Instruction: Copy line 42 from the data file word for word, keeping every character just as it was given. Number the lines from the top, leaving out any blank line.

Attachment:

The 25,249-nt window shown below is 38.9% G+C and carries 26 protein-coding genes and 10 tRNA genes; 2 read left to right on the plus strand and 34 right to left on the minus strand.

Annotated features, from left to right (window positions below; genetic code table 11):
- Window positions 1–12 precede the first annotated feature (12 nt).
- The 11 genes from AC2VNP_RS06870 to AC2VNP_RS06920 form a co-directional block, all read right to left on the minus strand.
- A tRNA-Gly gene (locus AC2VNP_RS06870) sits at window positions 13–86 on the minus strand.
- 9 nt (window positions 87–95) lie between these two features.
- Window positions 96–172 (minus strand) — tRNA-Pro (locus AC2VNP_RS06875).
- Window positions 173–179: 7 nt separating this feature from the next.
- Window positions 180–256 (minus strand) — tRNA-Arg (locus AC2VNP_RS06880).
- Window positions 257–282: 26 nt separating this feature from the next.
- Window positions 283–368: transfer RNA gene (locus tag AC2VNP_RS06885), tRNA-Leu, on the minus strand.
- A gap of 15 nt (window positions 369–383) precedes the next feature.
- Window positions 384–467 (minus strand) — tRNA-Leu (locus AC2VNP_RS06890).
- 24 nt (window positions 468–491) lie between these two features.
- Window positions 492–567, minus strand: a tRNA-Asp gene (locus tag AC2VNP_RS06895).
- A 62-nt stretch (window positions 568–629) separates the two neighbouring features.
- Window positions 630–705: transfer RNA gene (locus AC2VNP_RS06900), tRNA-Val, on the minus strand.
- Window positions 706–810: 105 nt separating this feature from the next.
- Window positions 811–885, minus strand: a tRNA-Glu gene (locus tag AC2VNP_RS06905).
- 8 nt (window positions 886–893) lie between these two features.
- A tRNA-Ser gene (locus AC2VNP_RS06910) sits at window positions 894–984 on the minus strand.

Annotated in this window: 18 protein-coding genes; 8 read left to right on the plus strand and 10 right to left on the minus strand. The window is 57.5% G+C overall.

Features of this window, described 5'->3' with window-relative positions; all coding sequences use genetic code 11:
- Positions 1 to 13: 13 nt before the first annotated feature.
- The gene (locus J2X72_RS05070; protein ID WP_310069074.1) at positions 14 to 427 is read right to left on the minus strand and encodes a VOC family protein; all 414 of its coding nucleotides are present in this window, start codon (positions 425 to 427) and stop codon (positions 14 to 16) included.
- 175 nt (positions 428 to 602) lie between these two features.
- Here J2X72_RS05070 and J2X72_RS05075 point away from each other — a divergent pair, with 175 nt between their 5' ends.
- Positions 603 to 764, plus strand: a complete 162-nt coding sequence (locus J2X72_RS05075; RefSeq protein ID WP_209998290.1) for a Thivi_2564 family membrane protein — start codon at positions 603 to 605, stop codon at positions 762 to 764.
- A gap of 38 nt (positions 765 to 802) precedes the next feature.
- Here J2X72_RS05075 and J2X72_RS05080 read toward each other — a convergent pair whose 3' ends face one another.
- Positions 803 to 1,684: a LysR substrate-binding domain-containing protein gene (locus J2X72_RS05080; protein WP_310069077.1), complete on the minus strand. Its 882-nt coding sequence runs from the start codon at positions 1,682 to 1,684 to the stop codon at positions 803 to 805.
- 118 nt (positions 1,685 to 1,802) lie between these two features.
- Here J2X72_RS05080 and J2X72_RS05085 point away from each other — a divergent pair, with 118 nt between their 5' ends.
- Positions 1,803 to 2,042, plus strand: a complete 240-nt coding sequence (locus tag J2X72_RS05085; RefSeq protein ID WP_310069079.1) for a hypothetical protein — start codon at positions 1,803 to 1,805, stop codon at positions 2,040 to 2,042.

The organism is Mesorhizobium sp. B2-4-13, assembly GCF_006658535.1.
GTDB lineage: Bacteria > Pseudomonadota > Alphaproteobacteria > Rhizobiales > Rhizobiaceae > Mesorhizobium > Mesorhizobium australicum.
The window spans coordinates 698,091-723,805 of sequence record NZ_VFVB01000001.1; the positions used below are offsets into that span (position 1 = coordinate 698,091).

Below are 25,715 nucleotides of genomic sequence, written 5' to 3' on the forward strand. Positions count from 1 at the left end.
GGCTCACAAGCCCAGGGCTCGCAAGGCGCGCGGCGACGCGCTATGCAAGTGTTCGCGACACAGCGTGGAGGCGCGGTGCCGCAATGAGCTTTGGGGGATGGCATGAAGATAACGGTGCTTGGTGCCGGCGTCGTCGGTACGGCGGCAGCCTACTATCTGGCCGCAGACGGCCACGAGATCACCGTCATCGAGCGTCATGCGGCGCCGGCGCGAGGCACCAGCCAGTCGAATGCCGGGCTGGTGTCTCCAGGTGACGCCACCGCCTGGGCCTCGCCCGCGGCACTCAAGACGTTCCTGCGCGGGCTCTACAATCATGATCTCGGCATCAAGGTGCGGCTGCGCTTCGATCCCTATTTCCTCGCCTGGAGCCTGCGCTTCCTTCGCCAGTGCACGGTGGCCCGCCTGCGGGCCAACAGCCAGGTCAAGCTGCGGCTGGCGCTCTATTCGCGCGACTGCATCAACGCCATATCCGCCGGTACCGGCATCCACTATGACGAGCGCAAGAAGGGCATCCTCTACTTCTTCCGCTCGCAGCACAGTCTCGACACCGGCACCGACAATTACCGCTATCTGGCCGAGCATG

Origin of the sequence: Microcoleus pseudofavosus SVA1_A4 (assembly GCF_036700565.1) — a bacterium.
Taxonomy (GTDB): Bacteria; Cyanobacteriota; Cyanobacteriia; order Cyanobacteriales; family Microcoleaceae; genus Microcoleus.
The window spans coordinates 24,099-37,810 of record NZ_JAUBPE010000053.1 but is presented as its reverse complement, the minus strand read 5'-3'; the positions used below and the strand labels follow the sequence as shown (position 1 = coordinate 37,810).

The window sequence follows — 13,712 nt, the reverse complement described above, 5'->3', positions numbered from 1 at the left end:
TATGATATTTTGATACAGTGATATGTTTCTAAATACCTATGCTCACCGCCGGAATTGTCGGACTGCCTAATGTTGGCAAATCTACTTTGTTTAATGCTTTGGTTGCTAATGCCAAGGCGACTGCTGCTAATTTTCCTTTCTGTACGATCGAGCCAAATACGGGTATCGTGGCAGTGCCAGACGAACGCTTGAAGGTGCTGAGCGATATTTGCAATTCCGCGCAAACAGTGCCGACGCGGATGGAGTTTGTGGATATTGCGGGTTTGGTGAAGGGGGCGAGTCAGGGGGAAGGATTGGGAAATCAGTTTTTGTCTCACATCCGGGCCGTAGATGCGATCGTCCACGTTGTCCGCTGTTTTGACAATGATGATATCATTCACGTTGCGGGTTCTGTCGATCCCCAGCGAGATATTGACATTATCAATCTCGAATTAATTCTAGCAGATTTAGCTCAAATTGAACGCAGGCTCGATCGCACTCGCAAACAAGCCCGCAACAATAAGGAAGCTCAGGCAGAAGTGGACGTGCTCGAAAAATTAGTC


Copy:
The window spans coordinates 24,099-37,810 of record NZ_JAUBPE010000053.1 but is presented as its reverse complement, the minus strand read 5'-3'; the positions used below and the strand labels follow the sequence as shown (position 1 = coordinate 37,810).